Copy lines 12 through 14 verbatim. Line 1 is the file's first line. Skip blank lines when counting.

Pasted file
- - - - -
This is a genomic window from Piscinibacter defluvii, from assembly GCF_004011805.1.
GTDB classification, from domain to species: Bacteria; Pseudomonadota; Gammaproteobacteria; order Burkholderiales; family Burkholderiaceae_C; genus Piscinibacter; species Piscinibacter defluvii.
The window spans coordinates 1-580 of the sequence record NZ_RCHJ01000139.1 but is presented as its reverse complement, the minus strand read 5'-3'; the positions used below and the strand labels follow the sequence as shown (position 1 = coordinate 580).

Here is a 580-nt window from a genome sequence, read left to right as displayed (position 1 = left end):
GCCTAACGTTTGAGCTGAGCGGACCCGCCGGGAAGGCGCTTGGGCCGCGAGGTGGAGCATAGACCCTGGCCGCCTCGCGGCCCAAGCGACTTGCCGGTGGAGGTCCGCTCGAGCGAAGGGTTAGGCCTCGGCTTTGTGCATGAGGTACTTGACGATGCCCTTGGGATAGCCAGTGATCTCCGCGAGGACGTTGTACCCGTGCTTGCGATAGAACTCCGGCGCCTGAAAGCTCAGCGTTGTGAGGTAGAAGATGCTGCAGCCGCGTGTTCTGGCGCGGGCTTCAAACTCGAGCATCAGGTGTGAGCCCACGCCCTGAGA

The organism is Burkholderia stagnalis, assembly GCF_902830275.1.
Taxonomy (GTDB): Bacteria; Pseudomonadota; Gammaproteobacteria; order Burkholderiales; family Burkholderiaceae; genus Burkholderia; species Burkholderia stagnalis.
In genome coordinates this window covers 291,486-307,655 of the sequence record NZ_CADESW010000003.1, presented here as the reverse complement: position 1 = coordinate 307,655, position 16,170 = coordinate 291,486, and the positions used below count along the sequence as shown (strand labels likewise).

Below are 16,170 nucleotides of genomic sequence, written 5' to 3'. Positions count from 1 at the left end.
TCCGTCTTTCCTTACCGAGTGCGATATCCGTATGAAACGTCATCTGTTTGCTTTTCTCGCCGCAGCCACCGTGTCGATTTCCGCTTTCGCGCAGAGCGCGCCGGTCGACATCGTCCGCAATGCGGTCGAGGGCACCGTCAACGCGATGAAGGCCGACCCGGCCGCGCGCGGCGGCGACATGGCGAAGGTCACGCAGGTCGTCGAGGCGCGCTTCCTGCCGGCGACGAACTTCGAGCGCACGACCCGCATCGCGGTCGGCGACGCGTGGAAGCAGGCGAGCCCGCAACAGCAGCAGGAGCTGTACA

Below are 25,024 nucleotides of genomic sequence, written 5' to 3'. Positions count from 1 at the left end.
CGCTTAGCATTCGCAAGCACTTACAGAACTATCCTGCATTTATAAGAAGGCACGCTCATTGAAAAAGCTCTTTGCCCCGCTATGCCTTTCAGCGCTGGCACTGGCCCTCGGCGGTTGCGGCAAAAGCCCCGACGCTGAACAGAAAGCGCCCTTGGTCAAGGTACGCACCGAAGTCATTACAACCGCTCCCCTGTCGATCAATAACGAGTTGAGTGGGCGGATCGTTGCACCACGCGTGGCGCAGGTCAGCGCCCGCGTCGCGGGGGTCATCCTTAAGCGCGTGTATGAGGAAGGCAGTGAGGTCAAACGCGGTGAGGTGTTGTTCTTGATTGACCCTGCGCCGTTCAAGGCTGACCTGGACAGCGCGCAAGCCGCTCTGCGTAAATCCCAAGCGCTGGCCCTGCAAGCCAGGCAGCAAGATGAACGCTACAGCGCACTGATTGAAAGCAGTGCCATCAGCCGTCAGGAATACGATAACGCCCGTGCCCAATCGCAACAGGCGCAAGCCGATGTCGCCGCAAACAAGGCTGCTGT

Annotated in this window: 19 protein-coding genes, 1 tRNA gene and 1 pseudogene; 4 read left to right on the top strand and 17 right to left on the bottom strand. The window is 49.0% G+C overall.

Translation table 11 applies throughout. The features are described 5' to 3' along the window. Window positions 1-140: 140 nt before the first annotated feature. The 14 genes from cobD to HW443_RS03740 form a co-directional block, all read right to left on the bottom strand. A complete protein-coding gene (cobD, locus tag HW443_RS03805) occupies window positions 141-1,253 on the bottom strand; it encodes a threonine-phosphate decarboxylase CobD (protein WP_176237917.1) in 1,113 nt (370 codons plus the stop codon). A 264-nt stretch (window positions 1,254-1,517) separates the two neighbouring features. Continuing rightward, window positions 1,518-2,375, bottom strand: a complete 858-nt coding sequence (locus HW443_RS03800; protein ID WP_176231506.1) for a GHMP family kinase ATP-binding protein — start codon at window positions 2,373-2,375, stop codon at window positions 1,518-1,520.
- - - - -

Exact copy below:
CGCTTAGCATTCGCAAGCACTTACAGAACTATCCTGCATTTATAAGAAGGCACGCTCATTGAAAAAGCTCTTTGCCCCGCTATGCCTTTCAGCGCTGGCACTGGCCCTCGGCGGTTGCGGCAAAAGCCCCGACGCTGAACAGAAAGCGCCCTTGGTCAAGGTACGCACCGAAGTCATTACAACCGCTCCCCTGTCGATCAATAACGAGTTGAGTGGGCGGATCGTTGCACCACGCGTGGCGCAGGTCAGCGCCCGCGTCGCGGGGGTCATCCTTAAGCGCGTGTATGAGGAAGGCAGTGAGGTCAAACGCGGTGAGGTGTTGTTCTTGATTGACCCTGCGCCGTTCAAGGCTGACCTGGACAGCGCGCAAGCCGCTCTGCGTAAATCCCAAGCGCTGGCCCTGCAAGCCAGGCAGCAAGATGAACGCTACAGCGCACTGATTGAAAGCAGTGCCATCAGCCGTCAGGAATACGATAACGCCCGTGCCCAATCGCAACAGGCGCAAGCCGATGTCGCCGCAAACAAGGCTGCTGT

Annotated in this window: 19 protein-coding genes, 1 tRNA gene and 1 pseudogene; 4 read left to right on the top strand and 17 right to left on the bottom strand. The window is 49.0% G+C overall.

Translation table 11 applies throughout. The features are described 5' to 3' along the window. Window positions 1-140: 140 nt before the first annotated feature. The 14 genes from cobD to HW443_RS03740 form a co-directional block, all read right to left on the bottom strand. A complete protein-coding gene (cobD, locus tag HW443_RS03805) occupies window positions 141-1,253 on the bottom strand; it encodes a threonine-phosphate decarboxylase CobD (protein WP_176237917.1) in 1,113 nt (370 codons plus the stop codon). A 264-nt stretch (window positions 1,254-1,517) separates the two neighbouring features. Continuing rightward, window positions 1,518-2,375, bottom strand: a complete 858-nt coding sequence (locus HW443_RS03800; protein ID WP_176231506.1) for a GHMP family kinase ATP-binding protein — start codon at window positions 2,373-2,375, stop codon at window positions 1,518-1,520.